Main Outcome Measures: Measurements of clinical efficiency (mean clinic volume, patient wait time, examination time, and clinic length).

Results: Mean physician examination time calculated from EHR timestamps was 13.8±8.2 minutes and was not statistically different from mean physician examination time from in-person observation (13.3±7.3 minutes; P = 0.7), suggesting that EHR timestamps are accurate. Mean patient wait time for the simulation model (31.2±10.9 minutes) was not statistically different from the observed mean patient wait times (32.6±25.3 minutes; P = 0.9), suggesting that simulation models are accurate. After implementation of the new scheduling template, all 5 pediatric ophthalmologists showed statistically significant improvements in clinic volume (mean increase of 1-3 patients/session; P ≤ 0.05 for 2 providers; P ≤ 0.008 for 3 providers), whereas 4 of 5 had improvements in mean patient wait time (average improvements of 3-4 minutes/patient; statistically significant for 2 providers, P ≤ 0.008). All of the ophthalmologists' examination times remained the same before and after implementation.

Conclusions: Simulation models based on big data from EHRs can test clinic changes before real-life implementation. A scheduling template using predicted appointment length improves clinic efficiency and may generalize to other clinics. Electronic health records have potential to become tools for supporting clinic operations improvement.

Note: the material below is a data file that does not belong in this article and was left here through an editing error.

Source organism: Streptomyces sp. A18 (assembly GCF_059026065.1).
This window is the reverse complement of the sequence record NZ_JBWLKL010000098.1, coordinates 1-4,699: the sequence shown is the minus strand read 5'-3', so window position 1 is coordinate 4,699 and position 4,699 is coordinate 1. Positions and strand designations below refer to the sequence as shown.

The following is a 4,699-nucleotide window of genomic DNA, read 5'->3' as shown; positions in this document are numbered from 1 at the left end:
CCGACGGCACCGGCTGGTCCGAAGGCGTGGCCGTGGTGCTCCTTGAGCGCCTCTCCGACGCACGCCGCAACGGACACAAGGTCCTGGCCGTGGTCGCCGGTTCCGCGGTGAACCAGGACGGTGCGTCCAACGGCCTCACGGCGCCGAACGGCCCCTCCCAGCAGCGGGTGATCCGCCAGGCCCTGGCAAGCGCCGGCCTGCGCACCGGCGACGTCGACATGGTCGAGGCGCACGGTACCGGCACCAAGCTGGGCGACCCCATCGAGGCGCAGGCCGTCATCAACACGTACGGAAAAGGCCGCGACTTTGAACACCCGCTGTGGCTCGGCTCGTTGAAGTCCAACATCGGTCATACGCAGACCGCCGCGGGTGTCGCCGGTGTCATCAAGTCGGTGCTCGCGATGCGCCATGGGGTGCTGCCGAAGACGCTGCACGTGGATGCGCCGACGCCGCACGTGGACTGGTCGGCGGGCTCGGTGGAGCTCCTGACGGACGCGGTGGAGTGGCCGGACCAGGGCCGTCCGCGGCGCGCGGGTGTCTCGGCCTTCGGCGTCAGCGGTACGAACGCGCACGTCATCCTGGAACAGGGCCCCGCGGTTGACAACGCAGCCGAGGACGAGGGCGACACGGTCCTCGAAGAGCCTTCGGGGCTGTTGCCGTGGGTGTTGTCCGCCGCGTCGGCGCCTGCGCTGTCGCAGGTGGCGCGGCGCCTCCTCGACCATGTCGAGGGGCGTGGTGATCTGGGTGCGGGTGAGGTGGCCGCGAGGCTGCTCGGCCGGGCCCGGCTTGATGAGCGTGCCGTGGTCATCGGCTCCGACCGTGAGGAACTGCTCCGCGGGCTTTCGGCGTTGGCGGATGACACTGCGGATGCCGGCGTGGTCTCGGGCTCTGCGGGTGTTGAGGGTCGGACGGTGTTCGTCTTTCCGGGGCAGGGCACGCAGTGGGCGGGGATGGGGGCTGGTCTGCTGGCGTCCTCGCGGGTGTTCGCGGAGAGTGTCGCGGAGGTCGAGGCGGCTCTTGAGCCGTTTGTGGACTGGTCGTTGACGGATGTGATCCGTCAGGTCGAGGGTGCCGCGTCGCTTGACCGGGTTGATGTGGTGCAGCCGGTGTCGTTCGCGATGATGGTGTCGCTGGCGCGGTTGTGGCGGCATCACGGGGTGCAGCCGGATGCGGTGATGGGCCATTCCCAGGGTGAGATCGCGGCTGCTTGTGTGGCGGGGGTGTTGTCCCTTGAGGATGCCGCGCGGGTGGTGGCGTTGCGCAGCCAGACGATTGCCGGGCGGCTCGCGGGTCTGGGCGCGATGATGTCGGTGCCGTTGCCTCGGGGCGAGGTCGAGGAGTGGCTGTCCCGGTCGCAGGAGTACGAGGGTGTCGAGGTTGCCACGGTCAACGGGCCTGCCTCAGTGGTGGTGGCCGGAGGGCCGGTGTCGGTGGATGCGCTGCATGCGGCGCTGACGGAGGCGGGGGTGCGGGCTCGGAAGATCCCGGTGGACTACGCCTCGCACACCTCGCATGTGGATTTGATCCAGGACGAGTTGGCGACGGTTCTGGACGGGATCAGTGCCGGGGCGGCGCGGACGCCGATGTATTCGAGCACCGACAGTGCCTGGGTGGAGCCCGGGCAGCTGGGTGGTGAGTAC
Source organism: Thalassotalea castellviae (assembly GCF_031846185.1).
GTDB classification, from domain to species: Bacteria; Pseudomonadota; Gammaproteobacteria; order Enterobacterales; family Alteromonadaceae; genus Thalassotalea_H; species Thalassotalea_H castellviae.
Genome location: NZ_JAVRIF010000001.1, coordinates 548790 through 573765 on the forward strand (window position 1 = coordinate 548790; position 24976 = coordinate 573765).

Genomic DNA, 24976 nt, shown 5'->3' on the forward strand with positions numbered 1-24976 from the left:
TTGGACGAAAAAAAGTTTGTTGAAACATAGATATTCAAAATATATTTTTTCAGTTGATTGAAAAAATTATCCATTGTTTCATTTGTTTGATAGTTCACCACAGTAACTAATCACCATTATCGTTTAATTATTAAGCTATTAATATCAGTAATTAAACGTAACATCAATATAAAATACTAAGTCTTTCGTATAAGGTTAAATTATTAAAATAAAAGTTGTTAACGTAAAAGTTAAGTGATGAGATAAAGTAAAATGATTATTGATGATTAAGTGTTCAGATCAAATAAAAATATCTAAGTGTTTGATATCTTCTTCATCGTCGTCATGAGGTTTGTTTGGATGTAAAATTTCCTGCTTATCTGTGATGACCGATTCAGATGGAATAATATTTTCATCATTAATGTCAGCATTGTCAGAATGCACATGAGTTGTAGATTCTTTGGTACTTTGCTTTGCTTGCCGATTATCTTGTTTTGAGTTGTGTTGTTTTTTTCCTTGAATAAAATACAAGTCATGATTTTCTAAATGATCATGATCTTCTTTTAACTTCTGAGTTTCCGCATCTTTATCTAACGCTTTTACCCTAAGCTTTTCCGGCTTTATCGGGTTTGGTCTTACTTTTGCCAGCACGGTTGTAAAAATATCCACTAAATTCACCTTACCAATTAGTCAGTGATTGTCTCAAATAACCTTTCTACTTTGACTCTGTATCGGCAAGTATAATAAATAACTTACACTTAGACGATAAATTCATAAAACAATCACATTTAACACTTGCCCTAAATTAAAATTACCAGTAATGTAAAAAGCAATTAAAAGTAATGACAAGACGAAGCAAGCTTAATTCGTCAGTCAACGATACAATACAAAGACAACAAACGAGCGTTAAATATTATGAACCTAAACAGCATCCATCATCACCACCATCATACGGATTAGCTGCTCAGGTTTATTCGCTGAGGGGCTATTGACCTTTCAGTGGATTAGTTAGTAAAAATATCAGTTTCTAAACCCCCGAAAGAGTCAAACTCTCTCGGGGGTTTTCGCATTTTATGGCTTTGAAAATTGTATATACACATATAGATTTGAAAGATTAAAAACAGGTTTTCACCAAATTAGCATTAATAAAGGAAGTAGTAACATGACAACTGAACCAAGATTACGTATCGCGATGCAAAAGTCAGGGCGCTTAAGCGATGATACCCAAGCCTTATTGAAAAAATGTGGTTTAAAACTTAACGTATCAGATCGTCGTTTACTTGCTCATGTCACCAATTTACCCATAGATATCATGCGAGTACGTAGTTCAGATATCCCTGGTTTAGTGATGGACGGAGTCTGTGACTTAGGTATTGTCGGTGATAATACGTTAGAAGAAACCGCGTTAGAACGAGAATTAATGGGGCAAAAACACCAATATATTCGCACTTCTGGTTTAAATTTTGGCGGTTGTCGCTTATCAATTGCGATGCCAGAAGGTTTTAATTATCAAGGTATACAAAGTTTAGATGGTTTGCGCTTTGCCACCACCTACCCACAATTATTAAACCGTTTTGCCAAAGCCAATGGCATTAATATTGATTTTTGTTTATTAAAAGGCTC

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http://dx.doi.org/10.1016/j.ophtha.2018.10.009DOI Listing
http://www.ncbi.nlm.nih.gov/pmc/articles/PMC6391189PMC
March 2019

Quantifying the Impact of Trainee Providers on Outpatient Clinic Workflow using Secondary EHR Data.

AMIA Annu Symp Proc 2017 16;2017:760-769. Epub 2018 Apr 16.

Medical Informatics & Clinical Epidemiology, Portland, OR.

Providers today face productivity challenges including increased patient loads, increased clerical burdens from new government regulations and workflow impacts of electronic health records (EHR). Given these factors, methods to study and improve clinical workflow continue to grow in importance. Despite the ubiquitous presence of trainees in academic outpatient clinics, little is known about the impact of trainees on academic workflow. The purpose of this study is to demonstrate that secondary EHR data can be used to quantify that impact, with potentially important results for clinic efficiency and provider reimbursement models. Key findings from this study are that (1) Secondary EHR data can be used to reflect in clinic trainee activity, (2) presence of trainees, particularly in high-volume clinic sessions, is associated with longer session lengths, and (3) The timing of trainee appointments within clinic sessions impacts the session length.